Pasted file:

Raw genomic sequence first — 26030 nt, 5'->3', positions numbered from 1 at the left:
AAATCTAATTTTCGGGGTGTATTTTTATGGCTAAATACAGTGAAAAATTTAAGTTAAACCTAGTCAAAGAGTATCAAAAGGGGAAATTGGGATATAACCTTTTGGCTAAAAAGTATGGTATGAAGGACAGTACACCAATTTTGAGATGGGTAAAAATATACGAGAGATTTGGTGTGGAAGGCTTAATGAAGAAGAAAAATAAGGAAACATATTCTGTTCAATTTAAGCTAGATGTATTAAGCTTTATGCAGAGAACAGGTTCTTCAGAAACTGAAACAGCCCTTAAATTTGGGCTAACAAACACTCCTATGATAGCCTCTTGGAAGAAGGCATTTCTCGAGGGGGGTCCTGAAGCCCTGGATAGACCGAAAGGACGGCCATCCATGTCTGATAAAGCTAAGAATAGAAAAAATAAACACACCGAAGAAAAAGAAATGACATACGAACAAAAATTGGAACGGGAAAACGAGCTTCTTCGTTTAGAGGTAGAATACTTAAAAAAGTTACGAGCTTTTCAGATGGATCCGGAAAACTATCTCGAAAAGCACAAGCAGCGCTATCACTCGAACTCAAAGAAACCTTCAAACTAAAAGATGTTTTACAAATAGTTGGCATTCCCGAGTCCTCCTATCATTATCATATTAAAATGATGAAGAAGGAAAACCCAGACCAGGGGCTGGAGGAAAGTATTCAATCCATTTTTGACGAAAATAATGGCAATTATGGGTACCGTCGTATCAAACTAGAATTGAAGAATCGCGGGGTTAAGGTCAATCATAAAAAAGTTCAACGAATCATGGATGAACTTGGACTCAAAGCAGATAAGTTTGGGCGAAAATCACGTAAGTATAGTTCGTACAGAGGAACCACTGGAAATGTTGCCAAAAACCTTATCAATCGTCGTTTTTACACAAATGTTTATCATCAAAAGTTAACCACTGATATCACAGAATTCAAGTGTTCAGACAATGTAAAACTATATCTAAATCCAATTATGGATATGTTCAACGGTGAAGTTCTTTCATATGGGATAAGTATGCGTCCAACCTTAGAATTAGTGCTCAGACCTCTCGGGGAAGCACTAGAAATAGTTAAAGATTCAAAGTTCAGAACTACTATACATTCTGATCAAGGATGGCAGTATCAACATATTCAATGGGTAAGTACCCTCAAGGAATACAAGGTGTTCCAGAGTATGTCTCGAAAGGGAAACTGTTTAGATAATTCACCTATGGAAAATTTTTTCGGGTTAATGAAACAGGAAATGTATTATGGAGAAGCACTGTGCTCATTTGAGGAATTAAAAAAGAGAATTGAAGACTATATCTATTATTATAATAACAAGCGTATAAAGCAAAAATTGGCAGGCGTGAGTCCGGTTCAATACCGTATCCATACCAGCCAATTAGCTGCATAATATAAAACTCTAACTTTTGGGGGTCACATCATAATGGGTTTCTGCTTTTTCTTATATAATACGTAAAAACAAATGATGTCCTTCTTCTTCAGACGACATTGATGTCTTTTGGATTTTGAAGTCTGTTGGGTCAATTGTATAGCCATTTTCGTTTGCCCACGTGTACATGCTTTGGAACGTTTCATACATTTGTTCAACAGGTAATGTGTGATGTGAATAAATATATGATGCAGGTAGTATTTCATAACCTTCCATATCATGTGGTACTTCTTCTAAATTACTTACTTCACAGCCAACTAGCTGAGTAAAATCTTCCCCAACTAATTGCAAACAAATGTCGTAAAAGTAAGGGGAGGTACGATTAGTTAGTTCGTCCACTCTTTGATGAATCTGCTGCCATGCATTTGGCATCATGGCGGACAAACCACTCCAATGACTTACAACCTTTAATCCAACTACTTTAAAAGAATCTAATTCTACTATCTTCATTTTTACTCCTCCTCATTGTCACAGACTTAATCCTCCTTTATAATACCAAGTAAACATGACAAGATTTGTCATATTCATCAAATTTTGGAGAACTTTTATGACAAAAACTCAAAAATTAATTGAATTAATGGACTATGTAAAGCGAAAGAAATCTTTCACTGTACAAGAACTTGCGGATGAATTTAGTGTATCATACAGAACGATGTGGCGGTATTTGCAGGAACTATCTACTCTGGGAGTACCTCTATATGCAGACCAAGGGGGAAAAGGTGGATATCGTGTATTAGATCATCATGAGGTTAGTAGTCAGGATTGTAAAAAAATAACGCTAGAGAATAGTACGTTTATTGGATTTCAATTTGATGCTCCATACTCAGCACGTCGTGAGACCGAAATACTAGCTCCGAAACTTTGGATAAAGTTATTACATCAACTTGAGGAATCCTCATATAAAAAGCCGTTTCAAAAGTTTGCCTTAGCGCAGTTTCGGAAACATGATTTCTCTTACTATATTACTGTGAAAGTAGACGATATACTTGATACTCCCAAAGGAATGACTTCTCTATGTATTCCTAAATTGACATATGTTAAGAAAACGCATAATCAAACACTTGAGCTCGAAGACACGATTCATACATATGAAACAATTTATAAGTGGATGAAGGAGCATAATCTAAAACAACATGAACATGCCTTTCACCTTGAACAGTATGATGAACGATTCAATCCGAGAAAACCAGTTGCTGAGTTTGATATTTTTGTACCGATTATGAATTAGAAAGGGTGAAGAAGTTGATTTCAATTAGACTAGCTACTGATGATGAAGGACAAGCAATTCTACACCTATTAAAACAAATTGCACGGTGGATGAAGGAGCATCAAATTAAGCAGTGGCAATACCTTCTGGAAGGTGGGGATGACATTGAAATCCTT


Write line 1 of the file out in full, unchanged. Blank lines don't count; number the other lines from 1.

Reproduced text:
Raw genomic sequence first — 26030 nt, 5'->3', positions numbered from 1 at the left: